Yet, as separated as our mind is from the true mind of God, unlike the relationship of our mind to that of an ant, God reveals His purpose to us in ways that we can understand.  The metaphor that Isaiah uses is that of a gentle rain, or a soft snow that produces life.  God has revealed Himself through creation in a way that all people can see (Rom. 1).  He has revealed His plan and His purpose through the patriarchs and prophets of the Old Testament, and He has fully revealed Himself through the Son, Jesus Christ.  God's word falls upon us like a gentle rain, or like a soft snow, not like a hurricane or a blizzard.  The gospel of Christ is gentle and immersed in unconditional love.  God's word empowers eternal life just like the soft rain brings life to the physically living.  Just as the flowing water eternally feeds the tree on the riverbank (Psalm 1:3), God's word will bring forth life.  God's Word will not fail.  Though many in this world choose to rebel against God and reject this living water, the remnant of the faithful will remain until the end of the age.  People will continue to hold true to their faith and pass it on to their children.  People will continue to hold true to their faith and share it with others.  God's word will continue to prosper according to His own will.  It is His will that none would perish (2 Peter 3:9), but it is also His will that people come to him by choice.

Isaiah 55:12-13.

For ye shall go out with joy, and be led forth with peace: the mountains and the hills shall break forth before you into singing, and all the trees of the field shall clap their hands. 13Instead of the thorn shall come up the fir tree, and instead of the brier shall come up the myrtle tree: and it shall be to the LORD for a name, for an everlasting sign that shall not be cut off.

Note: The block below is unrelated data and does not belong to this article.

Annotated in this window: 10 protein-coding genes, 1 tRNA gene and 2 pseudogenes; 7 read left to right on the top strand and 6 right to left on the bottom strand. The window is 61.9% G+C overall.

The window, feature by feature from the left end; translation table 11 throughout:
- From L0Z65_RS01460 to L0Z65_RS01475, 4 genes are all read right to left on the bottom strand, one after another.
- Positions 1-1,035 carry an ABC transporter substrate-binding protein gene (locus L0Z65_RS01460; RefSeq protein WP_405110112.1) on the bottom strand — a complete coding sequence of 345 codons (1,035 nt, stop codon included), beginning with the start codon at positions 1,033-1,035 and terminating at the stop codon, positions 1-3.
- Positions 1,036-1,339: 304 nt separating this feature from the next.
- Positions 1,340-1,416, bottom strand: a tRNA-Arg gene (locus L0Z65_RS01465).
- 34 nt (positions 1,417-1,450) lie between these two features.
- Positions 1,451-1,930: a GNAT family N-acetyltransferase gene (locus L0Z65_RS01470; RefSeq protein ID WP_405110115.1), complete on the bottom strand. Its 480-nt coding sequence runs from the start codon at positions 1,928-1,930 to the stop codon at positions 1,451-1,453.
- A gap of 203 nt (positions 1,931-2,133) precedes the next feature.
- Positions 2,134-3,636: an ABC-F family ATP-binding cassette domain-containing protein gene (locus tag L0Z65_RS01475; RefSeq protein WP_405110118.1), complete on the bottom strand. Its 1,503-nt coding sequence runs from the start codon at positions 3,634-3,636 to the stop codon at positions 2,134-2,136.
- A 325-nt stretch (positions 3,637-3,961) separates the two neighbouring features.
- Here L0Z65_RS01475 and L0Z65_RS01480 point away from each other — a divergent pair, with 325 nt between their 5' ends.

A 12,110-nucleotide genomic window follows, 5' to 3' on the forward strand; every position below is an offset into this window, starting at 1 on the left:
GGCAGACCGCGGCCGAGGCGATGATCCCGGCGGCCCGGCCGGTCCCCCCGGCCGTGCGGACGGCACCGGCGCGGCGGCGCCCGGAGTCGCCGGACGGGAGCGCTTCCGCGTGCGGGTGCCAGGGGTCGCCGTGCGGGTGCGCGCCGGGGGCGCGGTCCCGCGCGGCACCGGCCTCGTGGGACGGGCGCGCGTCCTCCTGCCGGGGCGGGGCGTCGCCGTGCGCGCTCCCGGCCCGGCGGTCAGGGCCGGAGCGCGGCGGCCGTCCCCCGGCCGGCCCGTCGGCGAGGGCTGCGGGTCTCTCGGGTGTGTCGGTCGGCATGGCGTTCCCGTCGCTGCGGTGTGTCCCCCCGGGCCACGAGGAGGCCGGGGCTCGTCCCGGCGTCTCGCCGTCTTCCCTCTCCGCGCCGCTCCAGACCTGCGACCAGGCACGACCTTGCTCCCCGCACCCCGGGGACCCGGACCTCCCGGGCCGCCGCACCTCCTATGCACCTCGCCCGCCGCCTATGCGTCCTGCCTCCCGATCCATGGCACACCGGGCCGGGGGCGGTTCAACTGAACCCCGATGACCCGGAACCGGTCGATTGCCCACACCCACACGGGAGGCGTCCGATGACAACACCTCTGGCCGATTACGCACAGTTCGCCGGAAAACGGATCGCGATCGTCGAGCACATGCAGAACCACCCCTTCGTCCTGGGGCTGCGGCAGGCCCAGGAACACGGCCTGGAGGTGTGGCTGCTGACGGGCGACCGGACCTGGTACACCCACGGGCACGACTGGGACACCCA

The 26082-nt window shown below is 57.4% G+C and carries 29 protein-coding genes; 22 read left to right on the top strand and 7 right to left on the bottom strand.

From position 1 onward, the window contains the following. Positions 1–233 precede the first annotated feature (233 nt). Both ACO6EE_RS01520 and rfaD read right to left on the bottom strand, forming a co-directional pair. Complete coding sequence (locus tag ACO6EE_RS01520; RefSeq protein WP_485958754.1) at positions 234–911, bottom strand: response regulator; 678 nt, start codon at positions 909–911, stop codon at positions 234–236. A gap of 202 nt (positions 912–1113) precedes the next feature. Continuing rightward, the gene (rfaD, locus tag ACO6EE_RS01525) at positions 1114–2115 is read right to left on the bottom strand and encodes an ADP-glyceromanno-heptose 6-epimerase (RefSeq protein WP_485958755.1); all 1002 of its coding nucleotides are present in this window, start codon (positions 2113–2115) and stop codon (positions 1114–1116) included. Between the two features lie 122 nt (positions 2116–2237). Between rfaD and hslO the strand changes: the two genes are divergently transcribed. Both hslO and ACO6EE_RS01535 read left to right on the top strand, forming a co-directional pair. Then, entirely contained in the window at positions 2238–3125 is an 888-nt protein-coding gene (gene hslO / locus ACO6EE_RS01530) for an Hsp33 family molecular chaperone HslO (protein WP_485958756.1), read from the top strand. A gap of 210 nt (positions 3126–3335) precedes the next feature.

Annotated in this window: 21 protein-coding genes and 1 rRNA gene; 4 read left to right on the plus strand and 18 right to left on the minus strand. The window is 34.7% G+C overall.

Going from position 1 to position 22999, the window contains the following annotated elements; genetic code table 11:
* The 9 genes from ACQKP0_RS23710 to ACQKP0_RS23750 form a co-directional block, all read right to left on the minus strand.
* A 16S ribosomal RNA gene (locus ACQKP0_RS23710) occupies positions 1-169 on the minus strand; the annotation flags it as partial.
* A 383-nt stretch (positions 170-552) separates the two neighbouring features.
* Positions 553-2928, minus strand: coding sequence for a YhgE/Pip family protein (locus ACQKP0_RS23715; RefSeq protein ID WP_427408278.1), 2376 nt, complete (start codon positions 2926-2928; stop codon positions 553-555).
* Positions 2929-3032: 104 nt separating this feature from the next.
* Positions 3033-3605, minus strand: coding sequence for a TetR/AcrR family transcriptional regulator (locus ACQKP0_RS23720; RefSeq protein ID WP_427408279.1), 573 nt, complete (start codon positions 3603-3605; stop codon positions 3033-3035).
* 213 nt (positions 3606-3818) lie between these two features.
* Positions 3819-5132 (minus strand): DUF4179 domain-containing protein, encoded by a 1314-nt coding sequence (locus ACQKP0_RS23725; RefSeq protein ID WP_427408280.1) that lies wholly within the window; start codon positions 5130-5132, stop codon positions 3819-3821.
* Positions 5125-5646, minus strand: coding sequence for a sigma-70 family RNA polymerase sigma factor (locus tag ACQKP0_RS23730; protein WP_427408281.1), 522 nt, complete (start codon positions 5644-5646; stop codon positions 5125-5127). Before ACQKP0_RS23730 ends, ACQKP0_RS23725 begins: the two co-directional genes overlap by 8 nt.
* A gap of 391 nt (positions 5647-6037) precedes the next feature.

God calls us to come to Him while He is still near.  There is coming a time when this age will come to a close.  This will be a time when the Messiah will return in glory, a time when those who have turned to God in faith will be gathered together in a celebration of rejoicing.  Imagine a world that is free of the influence of sin.  Imagine a world where satan and his demons have been removed, and the prince of this world is replaced with the Prince of Peace.  This is the metaphor that is used to describe what will take place when the time of grace on this earth comes to an end.  Isaiah describes the level of the expression of joy as one that is so pervasive that even the trees of the field will clap their hands.  The mountains and the hills will break out in singing praises for the LORD God. 

Those who seek God seek that experience of hand-clapping trees, and the promise of that joy is offered to all who will simply place their faith and trust in God.  Salvation is not found by any work of man, a principle that even God opposes because of its penchant for stimulating pride rather than faith (Eph. 2:9).  Salvation is offered to all as a free gift of grace.  Salvation cannot be purchased for any price, yet people still try to pay for that which God offers for free.  There is nothing to compare to God's grace.  While we are yet living a life that is immersed in sin, a life that is characterized by sinful actions and sinful thoughts, God provided a plan for our salvation.  The Messiah came, fulfilled the revelation of God to man, and suffered on the cross, so that those who place their faith and trust in Him can be set free from the burden and condemnation of sin.  Jesus paid the price for sin, a price that we cannot pay, so that we who do not deserve salvation can find it.  This is is grace.  How can we reject the Creator who loves us so?

As you consider the unfathomable love of God and the grace that He has offered, look into your own heart and seek out your true response to His Lordship.  Is God truly your Lord, or are you holding back part of this sinful world from Him, holding onto ungodly attitudes and actions that are separating you from the joy and peace that comes with forgiveness?  Come to God while He is near, and He will carry you the rest of the way home.  That is grace: full, saving, and free.